It may still be known for bikinis, models and the antics of the rich and famous, but a former Gold Coast “Golden Girl” is turning back the clock to showcase the glitter strip’s halcyon days of high glamour.
The retrospective offers a glimpse of a time when the Gold Coast was considered the high-fashion capital of Australia and people travelled from all over the world for the city’s glamorous boutiques and trendsetting high-end designer wear.
Former model, “Golden Girl” and much-photographed meter maid, Deborah Miller, said the event would pull together Gold Coast fashion through the decades and showcase garments and accessories from some of the Coast’s iconic designers, along with models and top-end retailers who turned the seaside city into an avant-garde hotbed of high fashion.
Featuring an original Gold Coast meter maid bikini, models from the 1950s and 60s including Bette Arkinstall and Thea Willams, and the creations by designers and boutique owners Ivy Hassard, Helen Walder and Sonia Stadiotto, the retrospective aims to revive the opulence and allure of the dazzling era.
Miller said she had also secured a replica of one of the first creations of iconic Gold Coast bikini designer Paula Stafford and some original Stafford garments from the 1970s.
While Frenchman Louis Réard invented the bikini in 1946, Stafford, who is now 102 and still living on the Gold Coast, is credited with introducing the “two-piece” to Australia and in the process helping put the famous-for-fun beach destination on the map.
Stafford and the Gold Coast famously made international news in 1952 when model Ann Ferguson was warned off the beach for a wearing a Stafford two-piece swimsuit, only for the designer to turn it into a PR stunt by sending five models to the beach in bikinis.
“We may not have been having the most glamorous time of it lately, but I thought this would be a great way to start 2022 so we can celebrate and not forget how glamorous this place really was,” Miller said.
“Orchid Avenue was the only place to shop. Everybody went there and the beautiful boutiques and all the fabulous fashions, that’s what people came to the Gold Coast for.
“It’s got such a high fashion history. A lot of people have been here for so long but don’t know anything about the history.”
Miller has been an enduring identity throughout the Gold Coast’s fashion journey as a model who then started her own Gold Coast model agency and then owned boutiques.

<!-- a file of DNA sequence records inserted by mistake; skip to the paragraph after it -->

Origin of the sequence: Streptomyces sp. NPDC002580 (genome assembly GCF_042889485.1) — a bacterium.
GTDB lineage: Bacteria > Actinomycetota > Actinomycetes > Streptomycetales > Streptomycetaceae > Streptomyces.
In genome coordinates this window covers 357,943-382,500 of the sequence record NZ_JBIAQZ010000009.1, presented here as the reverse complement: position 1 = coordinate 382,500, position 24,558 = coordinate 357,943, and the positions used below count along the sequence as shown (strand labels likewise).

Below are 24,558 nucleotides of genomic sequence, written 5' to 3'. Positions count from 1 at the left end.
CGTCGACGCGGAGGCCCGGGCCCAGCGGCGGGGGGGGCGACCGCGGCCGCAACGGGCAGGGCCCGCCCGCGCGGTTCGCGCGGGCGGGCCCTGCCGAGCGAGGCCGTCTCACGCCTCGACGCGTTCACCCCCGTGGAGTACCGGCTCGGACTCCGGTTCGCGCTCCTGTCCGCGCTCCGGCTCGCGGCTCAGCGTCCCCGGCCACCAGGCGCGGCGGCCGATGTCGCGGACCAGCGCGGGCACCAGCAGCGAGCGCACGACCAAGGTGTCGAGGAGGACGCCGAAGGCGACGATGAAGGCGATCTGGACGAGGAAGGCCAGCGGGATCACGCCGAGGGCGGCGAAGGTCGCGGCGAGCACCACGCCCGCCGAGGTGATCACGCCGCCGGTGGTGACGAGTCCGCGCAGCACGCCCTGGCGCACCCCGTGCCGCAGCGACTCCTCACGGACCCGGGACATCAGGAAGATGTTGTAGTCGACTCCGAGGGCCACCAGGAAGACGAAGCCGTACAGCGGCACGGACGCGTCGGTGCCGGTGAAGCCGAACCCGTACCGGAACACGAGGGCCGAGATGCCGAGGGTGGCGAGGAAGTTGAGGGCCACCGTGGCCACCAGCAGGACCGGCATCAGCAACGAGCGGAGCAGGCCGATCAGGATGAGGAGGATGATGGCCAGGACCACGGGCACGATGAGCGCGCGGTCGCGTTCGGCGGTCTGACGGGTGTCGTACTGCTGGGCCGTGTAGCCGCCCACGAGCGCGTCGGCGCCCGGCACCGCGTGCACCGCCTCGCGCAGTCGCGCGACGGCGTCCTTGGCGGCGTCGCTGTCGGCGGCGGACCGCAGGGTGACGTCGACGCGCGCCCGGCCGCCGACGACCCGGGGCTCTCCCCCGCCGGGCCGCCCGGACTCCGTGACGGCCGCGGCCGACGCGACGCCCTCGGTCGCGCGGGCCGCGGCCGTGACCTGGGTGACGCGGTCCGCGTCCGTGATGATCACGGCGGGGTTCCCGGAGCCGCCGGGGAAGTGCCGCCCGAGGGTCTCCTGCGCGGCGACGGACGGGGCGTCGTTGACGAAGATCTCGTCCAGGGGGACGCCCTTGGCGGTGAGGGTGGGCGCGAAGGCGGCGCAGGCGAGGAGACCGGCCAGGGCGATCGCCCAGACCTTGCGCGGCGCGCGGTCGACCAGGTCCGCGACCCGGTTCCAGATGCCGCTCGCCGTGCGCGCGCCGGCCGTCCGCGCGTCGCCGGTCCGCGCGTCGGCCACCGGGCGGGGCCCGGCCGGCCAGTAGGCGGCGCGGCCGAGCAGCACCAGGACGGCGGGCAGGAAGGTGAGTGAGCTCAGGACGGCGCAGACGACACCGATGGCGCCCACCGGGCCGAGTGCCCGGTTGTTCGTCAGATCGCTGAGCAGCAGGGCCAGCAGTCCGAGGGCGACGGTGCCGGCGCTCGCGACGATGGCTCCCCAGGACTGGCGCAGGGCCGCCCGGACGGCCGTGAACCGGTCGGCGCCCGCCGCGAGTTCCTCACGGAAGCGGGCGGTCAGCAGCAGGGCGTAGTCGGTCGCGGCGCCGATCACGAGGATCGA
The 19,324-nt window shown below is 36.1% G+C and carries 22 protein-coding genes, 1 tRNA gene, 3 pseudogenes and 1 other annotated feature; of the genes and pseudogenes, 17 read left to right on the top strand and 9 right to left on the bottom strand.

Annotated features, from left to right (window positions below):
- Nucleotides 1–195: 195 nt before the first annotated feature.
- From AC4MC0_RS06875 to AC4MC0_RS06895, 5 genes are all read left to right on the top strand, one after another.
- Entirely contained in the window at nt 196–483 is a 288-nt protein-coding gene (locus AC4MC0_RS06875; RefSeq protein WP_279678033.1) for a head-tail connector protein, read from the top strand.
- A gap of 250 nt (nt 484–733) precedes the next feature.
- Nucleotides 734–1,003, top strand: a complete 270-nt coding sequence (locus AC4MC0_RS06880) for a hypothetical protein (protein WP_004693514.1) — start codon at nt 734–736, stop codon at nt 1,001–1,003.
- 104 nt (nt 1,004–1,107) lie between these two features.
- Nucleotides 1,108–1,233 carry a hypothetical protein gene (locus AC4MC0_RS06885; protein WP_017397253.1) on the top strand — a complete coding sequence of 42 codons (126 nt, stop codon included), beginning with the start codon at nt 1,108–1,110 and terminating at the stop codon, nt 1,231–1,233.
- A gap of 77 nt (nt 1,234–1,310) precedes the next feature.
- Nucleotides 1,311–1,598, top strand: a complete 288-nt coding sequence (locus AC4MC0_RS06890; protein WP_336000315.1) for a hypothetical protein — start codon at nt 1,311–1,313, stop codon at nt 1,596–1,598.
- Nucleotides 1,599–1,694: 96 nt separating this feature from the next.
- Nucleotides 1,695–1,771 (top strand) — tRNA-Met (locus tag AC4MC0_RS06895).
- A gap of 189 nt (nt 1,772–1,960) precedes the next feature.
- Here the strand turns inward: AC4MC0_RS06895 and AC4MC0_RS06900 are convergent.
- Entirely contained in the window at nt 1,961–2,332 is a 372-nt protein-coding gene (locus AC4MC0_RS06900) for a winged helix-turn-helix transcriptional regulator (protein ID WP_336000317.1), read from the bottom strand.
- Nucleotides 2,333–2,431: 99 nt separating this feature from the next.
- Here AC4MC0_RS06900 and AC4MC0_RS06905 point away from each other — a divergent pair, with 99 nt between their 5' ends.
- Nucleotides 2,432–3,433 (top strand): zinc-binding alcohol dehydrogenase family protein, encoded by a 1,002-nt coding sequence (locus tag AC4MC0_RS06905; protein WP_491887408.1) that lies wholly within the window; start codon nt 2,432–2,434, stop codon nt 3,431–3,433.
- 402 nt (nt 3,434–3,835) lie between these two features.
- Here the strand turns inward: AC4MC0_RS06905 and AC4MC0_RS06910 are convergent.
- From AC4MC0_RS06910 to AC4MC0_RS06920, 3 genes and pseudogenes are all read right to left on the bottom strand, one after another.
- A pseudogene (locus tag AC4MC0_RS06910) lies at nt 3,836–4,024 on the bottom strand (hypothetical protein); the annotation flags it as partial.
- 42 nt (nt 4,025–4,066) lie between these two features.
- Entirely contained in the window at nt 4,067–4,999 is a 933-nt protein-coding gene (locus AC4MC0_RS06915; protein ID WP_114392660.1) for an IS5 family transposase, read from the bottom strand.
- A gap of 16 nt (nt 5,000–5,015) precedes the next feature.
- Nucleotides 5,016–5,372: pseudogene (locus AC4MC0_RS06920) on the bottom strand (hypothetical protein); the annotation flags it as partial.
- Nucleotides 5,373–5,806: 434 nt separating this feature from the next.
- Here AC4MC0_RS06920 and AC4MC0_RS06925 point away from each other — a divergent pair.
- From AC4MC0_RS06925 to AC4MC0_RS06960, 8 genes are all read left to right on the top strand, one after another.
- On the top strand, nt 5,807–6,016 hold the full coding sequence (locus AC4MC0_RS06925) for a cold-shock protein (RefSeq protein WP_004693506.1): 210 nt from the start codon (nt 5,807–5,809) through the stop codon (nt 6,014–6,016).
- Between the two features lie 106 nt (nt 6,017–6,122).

She was one of the original “Golden Girls”, who represented the local council under influential and flamboyant mayor Sir Bruce Small in the 1960s and 70s.
“I was one of the girls who travelled with Bruce Small in 1969 after the big cyclones to promote the Gold Coast. I ended up for four years just doing all the promotions throughout Australia, over in Asia, throughout Canada and New Zealand and New Guinea,” she said.
“Then I was a Golden Girl employed by the Gold Coast city council, it was like a meter maid, but we were also put on TV and radio and we would have to go in place of the mayor and make speeches all over the place.
“Then in the early 1970s I was doing a lot of overseas tours with Paula Stafford and we’d be doing these sold out shows, but they always wanted a meter maid for the drawcard.
“So somewhere along the line Paula talked me into being the meter maid. It was really quite funny because I had never actually been a meter maid but I had to wear the outfit just so everybody could come and take photos of me as the meter maid in the little, tiny gold suit.”
Miller said the retrospective, called Flashback and is being held at Main Beach on February 4, would also be filmed to record the era and slice of Gold Coast history.
She said it was also a way to honour some of the influential women who had helped create the Gold Coast’s lasting fashion image.
Among the women being honoured was Ivy Hassard, one of Australia’s first and fastest female pilots, who was instrumental in bringing high fashion to the Gold Coast.
Hassard was a doyenne of the Surfers Paradise social scene and gained international renown for some of the most flamboyant Gold Coast high fashion looks, including for an annual event called the Gold Coast Concours d’ Elegance in which designers were tasked with creating outfits to match the most exclusive cars of the day.
Among them were Hassard’s 1967 entry called “The Poodle Bride”, a white veil and a white jumpsuit with full-length white ruffles from ankle to upper thigh.
“So many of our friends are no longer here or are getting old and the time to do this is before we lose everybody,” Miller said.
“Everybody wants to see what the 50s and the 60s looked like, and the fashion all the way through every decade. It really was an amazing time and we have to honour it because it’s surprising how little there is now that reminds us of back then.”
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